Griffin’s every move has been followed breathlessly since the Redskins made the Heisman Trophy winner from Baylor the second overall pick in April’s NFL draft. But Griffin’s success as a rookie could depend in large part on whether the free agent wideouts signed in March, Garcon and Josh Morgan, are as productive as the Redskins envisioned when they added the duo to upgrade a group that lacked a 1,000-yard receiver last season.
“We’ve got a lot of young, good receivers. Everything is going good,” Morgan said Tuesday. “We’re learning. We’re getting more comfortable. We’re getting better as an offense and Robert is improving every day. I’m excited about everything.”
The Redskins moved quickly to acquire Garcon and Morgan, signing them on the opening day of free agency. But some observers have questioned whether the team did enough to provide Griffin with a reliable group of wide receivers. Neither Garcon nor Morgan has had a 1,000-yard receiving season in the NFL.
Garcon spent four seasons with the Indianapolis Colts and demonstrated big-play capabilities. He had career bests last season with 70 catches for 947 yards. Morgan, a D.C. native who attended H.D. Woodson, spent his first four seasons with the San Francisco 49ers. He had 15 catches for 220 yards in an injury-shortened 2011 season after amassing a career-high 698 receiving yards in 2010.
The Redskins hope that with Garcon and Morgan added to a group of wideouts that includes veteran holdover Santana Moss and second-year pro Leonard Hankerson, they’ve done enough to help Griffin thrive.
“I’m extremely impressed,” veteran quarterback Rex Grossman said after a recent practice. “They’re definitely big-time free agents for a reason. They’ve got skills that show up on tape. Since we’ve been out here, it’s been the exact same thing.”
Griffin is not the only newcomer with a learning curve. Garcon and Morgan also are trying to grasp a new offense.
“I’m pretty comfortable,” Garcon said. “The offense is not as complicated as it was in Indy. As a veteran now, you kind of learn how to study the offensive playbook, how to adjust to things with the verbiage of the new team. . . . I’m learning a lot faster than my rookie year.”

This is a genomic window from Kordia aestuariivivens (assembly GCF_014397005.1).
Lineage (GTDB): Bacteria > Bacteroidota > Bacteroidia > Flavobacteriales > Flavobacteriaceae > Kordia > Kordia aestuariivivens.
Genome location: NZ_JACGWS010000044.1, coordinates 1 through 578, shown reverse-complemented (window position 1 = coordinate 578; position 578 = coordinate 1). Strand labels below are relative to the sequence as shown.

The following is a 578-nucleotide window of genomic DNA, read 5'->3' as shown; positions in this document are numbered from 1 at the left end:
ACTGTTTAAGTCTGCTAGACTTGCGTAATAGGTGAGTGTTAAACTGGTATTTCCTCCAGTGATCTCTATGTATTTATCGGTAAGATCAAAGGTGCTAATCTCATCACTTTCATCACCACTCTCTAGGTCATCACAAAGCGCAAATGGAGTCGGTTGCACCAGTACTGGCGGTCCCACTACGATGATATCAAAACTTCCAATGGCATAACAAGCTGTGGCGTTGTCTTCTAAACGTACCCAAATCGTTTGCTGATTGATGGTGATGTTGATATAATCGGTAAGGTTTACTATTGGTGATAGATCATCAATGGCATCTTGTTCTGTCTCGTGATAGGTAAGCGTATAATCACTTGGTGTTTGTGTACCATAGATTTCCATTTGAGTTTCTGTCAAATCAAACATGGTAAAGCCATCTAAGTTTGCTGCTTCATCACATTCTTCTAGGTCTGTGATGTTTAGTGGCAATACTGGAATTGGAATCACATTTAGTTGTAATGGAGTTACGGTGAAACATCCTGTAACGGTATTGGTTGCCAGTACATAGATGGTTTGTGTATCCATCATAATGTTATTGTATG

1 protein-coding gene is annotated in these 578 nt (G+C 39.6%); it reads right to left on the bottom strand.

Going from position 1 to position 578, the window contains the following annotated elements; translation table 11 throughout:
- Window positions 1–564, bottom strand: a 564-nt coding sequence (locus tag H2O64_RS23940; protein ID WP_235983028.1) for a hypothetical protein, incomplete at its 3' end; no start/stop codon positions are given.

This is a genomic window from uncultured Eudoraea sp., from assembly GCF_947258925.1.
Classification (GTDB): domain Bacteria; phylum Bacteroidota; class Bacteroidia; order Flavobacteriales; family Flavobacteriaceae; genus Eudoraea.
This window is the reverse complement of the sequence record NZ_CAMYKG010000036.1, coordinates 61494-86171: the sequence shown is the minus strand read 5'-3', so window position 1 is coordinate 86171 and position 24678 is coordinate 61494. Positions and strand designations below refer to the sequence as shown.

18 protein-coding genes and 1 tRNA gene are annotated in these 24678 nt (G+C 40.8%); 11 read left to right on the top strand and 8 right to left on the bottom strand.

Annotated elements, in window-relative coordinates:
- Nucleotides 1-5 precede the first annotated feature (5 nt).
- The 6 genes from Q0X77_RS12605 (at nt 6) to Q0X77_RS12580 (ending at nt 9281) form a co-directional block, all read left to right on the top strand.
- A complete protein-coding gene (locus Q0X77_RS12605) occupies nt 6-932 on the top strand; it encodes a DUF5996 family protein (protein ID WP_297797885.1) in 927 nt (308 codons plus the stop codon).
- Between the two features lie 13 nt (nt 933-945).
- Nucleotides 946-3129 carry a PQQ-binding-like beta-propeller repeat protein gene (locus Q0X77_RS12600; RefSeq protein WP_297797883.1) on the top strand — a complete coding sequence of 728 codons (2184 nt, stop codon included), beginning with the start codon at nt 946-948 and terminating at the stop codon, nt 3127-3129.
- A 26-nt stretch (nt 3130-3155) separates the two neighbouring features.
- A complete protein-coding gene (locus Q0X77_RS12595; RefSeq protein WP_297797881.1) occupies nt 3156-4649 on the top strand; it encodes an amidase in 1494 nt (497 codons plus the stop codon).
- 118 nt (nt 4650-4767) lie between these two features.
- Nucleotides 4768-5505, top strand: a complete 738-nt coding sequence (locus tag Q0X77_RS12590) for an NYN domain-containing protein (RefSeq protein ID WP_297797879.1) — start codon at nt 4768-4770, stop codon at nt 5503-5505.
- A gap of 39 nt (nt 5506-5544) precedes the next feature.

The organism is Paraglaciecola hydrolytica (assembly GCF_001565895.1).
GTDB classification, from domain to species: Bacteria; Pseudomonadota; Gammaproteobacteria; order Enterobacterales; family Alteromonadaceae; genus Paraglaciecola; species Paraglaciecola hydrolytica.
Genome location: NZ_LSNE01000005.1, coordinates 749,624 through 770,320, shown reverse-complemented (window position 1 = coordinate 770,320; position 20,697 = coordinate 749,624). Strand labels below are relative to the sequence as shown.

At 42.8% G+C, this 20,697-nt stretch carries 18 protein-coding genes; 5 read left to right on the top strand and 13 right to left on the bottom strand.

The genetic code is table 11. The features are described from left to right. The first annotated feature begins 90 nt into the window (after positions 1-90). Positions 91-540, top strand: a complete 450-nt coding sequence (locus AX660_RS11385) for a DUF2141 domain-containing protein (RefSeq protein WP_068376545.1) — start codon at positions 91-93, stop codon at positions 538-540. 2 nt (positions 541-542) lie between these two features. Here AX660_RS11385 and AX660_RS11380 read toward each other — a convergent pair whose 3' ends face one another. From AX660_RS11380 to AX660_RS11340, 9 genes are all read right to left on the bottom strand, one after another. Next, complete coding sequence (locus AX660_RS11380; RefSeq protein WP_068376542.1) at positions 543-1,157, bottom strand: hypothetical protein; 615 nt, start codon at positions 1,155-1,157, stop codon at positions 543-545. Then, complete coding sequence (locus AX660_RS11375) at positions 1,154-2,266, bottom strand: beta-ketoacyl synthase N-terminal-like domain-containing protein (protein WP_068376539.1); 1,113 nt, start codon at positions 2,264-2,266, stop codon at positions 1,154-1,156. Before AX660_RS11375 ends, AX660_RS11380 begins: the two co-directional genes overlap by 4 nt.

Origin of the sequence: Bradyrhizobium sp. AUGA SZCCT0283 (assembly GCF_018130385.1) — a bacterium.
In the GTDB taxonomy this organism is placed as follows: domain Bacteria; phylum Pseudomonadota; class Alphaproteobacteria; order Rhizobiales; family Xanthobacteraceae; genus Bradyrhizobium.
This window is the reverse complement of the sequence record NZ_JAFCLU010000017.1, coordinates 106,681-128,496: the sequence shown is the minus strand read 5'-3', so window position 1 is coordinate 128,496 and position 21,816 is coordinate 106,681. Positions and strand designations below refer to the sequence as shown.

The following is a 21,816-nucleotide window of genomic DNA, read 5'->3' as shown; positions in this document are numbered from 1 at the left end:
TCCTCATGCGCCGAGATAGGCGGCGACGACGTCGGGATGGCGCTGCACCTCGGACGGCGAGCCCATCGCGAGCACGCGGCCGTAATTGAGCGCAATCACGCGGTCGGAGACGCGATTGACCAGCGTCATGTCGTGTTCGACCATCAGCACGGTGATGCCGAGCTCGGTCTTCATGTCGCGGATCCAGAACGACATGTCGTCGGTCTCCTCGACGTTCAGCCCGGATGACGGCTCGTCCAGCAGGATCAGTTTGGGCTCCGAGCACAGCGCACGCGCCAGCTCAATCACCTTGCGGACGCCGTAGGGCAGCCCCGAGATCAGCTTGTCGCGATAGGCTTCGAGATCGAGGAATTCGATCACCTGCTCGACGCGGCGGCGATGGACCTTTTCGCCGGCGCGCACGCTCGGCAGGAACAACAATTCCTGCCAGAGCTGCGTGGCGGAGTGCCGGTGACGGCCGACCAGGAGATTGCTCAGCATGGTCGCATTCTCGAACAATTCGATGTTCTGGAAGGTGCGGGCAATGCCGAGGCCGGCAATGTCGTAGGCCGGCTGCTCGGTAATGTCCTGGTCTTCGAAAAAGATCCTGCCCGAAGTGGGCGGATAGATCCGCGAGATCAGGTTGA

Morgan said he also is adjusting to playing for his hometown team.
“I don’t want to say I’m nervous about it, but it’s surreal right now,” he said. “It’s like it’s not true yet. It hasn’t really hit me yet. I guess it’s going to hit me whenever that first game is.”
Griffin and his receivers are beginning to gain familiarity with each other, they said. They plan to continue the getting-to-know-you process, they said, by gathering somewhere during the break between this week’s minicamp and the late-July beginning of training camp.
“We’re definitely going to get some work,” Morgan said. “We’re going to figure out each other’s schedules and get as much work as we can.” Griffin said “it’s nothing official yet” but expressed similar sentiments. “We’re all going to get together and throw,” he said. “It’s important for us to be successful.”
Garcon said that “it’s not just 16 weeks of practice. All year, we’ve got to continue to grow. And it’s not just a one-year thing. You’re trying to build for the future, so it’s like an unspoken language where we’re just out there making eye contact and playing. . . .We’ve got to continue to build to it, to shock the world later on.”